words and art by w a l t e r w s m i t h

Weekly Movie-Making Moments In Film: Berlin Alexanderplatz by Rainer Werner Fassbinder

A scene from Berlin Alexanderplatz

It is 2012, and thanks to the Criterion Collection and NetFlix I am able this weekend to once again view the epic masterpiece Berlin Alexanderplatz by Director Rainer Werner Fassbinder. In the 1980’s Philadelphia’s PBS station WHYY aired the entire 16 hour film. I was totally amazed at the dark story of a man and his descent into a personal hell; as well as its historical portrayal of Germany in the pre-Nazi era. This is a disturbing film, yet beautiful and engrossing. It’s cinematography and storytelling captures the imagination with vivid realism.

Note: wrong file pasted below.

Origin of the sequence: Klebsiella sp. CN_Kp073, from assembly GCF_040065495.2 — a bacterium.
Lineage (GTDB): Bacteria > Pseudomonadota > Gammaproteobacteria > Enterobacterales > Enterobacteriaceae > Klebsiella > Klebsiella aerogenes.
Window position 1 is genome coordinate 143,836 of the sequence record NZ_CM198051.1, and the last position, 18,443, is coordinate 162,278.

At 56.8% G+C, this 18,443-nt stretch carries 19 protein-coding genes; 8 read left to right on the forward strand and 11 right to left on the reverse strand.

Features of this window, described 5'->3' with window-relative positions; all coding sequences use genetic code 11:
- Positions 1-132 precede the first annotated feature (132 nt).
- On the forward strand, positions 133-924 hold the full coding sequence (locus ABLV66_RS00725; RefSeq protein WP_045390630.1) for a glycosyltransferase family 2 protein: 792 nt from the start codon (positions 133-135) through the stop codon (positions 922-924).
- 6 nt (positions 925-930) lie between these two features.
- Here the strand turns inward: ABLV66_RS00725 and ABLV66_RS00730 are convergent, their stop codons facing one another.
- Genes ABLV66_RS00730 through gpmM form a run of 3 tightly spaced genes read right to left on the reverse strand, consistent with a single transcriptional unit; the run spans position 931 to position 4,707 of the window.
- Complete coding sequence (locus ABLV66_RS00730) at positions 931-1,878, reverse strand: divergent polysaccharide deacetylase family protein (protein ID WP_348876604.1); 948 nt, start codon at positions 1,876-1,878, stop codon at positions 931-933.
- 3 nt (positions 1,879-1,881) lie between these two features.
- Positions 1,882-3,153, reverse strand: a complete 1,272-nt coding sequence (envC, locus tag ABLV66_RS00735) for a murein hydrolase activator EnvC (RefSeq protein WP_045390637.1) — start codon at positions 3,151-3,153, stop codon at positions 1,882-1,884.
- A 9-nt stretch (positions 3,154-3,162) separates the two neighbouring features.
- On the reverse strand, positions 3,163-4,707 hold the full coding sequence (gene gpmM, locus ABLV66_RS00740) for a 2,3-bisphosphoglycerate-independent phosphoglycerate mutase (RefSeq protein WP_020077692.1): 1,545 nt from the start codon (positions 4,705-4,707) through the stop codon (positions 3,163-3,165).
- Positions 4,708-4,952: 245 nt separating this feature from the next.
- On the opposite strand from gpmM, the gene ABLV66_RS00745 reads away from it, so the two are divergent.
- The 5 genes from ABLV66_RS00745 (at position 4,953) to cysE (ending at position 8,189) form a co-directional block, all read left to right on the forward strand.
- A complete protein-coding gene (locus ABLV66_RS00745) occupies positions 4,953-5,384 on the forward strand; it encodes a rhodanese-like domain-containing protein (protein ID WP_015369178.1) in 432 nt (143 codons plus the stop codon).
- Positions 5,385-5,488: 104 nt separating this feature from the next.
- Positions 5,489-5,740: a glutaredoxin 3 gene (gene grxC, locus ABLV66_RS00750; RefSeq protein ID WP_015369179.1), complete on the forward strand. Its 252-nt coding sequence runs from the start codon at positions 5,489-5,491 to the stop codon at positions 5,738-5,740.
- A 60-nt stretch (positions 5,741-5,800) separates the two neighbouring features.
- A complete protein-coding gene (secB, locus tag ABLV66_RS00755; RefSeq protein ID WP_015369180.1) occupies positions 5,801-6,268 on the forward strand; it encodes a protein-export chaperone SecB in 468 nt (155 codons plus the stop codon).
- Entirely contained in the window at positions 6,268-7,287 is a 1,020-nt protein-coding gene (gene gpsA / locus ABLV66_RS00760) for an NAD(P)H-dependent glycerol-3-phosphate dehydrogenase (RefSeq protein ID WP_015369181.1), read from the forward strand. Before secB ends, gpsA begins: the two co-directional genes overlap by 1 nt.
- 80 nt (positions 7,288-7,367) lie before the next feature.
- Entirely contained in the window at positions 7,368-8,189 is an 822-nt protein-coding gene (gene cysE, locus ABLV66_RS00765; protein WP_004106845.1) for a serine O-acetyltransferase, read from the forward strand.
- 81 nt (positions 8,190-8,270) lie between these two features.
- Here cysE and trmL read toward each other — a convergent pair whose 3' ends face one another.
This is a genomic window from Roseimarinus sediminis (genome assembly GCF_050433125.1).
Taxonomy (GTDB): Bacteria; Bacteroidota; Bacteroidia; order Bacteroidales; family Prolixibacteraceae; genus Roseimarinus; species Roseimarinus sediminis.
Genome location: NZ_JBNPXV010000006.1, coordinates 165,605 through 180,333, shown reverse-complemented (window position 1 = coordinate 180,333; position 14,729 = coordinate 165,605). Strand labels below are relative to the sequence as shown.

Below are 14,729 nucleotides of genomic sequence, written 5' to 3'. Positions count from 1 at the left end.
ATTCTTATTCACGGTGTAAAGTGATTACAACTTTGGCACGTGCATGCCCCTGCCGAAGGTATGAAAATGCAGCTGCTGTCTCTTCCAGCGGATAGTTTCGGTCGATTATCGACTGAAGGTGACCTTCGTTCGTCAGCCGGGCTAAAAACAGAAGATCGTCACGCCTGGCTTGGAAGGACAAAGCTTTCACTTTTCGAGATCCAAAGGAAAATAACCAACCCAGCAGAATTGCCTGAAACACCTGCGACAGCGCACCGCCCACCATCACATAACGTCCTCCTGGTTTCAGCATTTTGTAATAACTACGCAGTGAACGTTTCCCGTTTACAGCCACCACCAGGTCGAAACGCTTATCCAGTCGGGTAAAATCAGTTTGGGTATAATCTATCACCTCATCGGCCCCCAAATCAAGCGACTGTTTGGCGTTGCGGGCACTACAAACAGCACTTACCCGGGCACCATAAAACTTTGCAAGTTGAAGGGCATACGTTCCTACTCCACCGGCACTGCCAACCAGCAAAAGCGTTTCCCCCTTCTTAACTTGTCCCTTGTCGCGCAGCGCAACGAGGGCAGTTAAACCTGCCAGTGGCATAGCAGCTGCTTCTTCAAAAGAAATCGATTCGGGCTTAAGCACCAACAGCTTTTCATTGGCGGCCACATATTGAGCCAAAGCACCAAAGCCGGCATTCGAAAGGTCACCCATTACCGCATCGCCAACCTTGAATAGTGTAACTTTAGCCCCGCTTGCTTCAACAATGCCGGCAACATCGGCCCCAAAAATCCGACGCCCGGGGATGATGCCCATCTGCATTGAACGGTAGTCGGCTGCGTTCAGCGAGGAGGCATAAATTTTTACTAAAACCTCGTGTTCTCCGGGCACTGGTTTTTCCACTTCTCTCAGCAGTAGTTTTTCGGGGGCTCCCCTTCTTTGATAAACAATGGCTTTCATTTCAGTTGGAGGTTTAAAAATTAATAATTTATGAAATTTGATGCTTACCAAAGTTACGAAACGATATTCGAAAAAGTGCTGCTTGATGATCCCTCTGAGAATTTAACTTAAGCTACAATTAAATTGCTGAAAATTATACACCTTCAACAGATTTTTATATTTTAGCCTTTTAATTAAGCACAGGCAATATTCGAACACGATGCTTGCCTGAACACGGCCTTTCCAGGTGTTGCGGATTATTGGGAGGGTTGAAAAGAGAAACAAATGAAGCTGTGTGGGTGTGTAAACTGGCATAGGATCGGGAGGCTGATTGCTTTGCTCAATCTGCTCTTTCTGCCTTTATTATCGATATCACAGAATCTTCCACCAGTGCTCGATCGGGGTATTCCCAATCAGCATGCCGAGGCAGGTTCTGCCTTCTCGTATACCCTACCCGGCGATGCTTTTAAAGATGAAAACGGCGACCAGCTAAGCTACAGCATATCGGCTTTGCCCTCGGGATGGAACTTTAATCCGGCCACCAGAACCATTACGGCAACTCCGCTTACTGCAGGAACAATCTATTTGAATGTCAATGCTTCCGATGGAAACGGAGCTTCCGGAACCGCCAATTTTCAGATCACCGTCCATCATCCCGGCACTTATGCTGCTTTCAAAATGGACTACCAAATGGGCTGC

Here is a short synopsis.

Rainer Werner Fassbinder’s controversial, fifteen-hour-plus Berlin Alexanderplatz, based on Alfred Döblin’s great modernist novel, was the crowning achievement of a prolific director who, at age thirty-four, had already made forty films. Fassbinder’s immersive epic, restored in 2006 and now available on DVD in this country for the first time, follows the hulking, childlike ex-convict Franz Biberkopf (Günter Lamprecht) as he attempts to “become an honest soul” amid the corrosive urban landscape of Weimar-era Germany. With equal parts cynicism and humanity, Fassbinder details a mammoth portrait of a common man struggling to survive in a viciously uncommon time.

The English trailer for the film Berlin Alexanderplatz

http://youtu.be/qTjFWAvJTvI

A short tribute to a modern Berlin Alexanderplatz

http://youtu.be/wC2equOfOvc

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